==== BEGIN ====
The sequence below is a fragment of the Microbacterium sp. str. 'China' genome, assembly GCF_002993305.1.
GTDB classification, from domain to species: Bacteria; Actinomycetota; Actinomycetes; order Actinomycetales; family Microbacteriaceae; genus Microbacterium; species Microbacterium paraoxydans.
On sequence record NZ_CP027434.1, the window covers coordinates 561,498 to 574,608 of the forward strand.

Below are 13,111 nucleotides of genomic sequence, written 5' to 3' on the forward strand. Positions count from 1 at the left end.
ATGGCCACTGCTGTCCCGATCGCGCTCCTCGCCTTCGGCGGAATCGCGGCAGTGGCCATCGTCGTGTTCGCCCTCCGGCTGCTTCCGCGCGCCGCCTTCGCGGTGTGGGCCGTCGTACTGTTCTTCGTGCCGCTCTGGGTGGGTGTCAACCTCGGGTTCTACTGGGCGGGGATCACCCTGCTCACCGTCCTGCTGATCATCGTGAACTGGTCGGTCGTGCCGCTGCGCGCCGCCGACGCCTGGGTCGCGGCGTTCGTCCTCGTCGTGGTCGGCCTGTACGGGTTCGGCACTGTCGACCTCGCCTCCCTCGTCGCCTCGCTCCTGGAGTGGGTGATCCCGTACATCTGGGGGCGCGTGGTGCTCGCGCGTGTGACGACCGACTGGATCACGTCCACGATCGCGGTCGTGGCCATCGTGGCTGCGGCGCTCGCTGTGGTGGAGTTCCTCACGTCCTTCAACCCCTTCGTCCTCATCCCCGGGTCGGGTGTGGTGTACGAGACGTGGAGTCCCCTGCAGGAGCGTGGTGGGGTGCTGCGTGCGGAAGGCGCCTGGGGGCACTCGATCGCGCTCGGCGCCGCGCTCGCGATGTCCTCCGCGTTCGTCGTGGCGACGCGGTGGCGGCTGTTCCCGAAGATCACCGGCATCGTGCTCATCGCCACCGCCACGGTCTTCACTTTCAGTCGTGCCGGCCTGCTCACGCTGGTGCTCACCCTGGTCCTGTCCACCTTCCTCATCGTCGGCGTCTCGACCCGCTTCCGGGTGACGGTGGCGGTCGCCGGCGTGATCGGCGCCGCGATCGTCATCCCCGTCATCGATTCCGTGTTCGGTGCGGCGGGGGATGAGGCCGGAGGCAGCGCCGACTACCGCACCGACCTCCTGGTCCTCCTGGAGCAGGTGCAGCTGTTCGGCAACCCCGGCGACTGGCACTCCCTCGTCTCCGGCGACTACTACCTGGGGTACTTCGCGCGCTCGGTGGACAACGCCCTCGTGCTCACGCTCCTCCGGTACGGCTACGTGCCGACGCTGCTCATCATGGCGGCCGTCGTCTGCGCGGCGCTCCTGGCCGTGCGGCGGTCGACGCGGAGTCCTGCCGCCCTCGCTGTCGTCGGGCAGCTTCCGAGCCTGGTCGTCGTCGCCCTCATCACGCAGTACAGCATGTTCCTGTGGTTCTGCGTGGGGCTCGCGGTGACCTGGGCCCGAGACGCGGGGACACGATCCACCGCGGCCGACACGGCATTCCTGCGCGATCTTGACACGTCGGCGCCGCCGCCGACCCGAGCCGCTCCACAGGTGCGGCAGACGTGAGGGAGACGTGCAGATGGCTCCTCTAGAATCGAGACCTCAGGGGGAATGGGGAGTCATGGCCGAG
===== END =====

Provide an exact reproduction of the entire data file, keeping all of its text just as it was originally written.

The sequence below is a fragment of the Microbacterium sp. str. 'China' genome, assembly GCF_002993305.1.
GTDB classification, from domain to species: Bacteria; Actinomycetota; Actinomycetes; order Actinomycetales; family Microbacteriaceae; genus Microbacterium; species Microbacterium paraoxydans.
On sequence record NZ_CP027434.1, the window covers coordinates 561,498 to 574,608 of the forward strand.

Below are 13,111 nucleotides of genomic sequence, written 5' to 3' on the forward strand. Positions count from 1 at the left end.
ATGGCCACTGCTGTCCCGATCGCGCTCCTCGCCTTCGGCGGAATCGCGGCAGTGGCCATCGTCGTGTTCGCCCTCCGGCTGCTTCCGCGCGCCGCCTTCGCGGTGTGGGCCGTCGTACTGTTCTTCGTGCCGCTCTGGGTGGGTGTCAACCTCGGGTTCTACTGGGCGGGGATCACCCTGCTCACCGTCCTGCTGATCATCGTGAACTGGTCGGTCGTGCCGCTGCGCGCCGCCGACGCCTGGGTCGCGGCGTTCGTCCTCGTCGTGGTCGGCCTGTACGGGTTCGGCACTGTCGACCTCGCCTCCCTCGTCGCCTCGCTCCTGGAGTGGGTGATCCCGTACATCTGGGGGCGCGTGGTGCTCGCGCGTGTGACGACCGACTGGATCACGTCCACGATCGCGGTCGTGGCCATCGTGGCTGCGGCGCTCGCTGTGGTGGAGTTCCTCACGTCCTTCAACCCCTTCGTCCTCATCCCCGGGTCGGGTGTGGTGTACGAGACGTGGAGTCCCCTGCAGGAGCGTGGTGGGGTGCTGCGTGCGGAAGGCGCCTGGGGGCACTCGATCGCGCTCGGCGCCGCGCTCGCGATGTCCTCCGCGTTCGTCGTGGCGACGCGGTGGCGGCTGTTCCCGAAGATCACCGGCATCGTGCTCATCGCCACCGCCACGGTCTTCACTTTCAGTCGTGCCGGCCTGCTCACGCTGGTGCTCACCCTGGTCCTGTCCACCTTCCTCATCGTCGGCGTCTCGACCCGCTTCCGGGTGACGGTGGCGGTCGCCGGCGTGATCGGCGCCGCGATCGTCATCCCCGTCATCGATTCCGTGTTCGGTGCGGCGGGGGATGAGGCCGGAGGCAGCGCCGACTACCGCACCGACCTCCTGGTCCTCCTGGAGCAGGTGCAGCTGTTCGGCAACCCCGGCGACTGGCACTCCCTCGTCTCCGGCGACTACTACCTGGGGTACTTCGCGCGCTCGGTGGACAACGCCCTCGTGCTCACGCTCCTCCGGTACGGCTACGTGCCGACGCTGCTCATCATGGCGGCCGTCGTCTGCGCGGCGCTCCTGGCCGTGCGGCGGTCGACGCGGAGTCCTGCCGCCCTCGCTGTCGTCGGGCAGCTTCCGAGCCTGGTCGTCGTCGCCCTCATCACGCAGTACAGCATGTTCCTGTGGTTCTGCGTGGGGCTCGCGGTGACCTGGGCCCGAGACGCGGGGACACGATCCACCGCGGCCGACACGGCATTCCTGCGCGATCTTGACACGTCGGCGCCGCCGCCGACCCGAGCCGCTCCACAGGTGCGGCAGACGTGAGGGAGACGTGCAGATGGCTCCTCTAGAATCGAGACCTCAGGGGGAATGGGGAGTCATGGCCGAG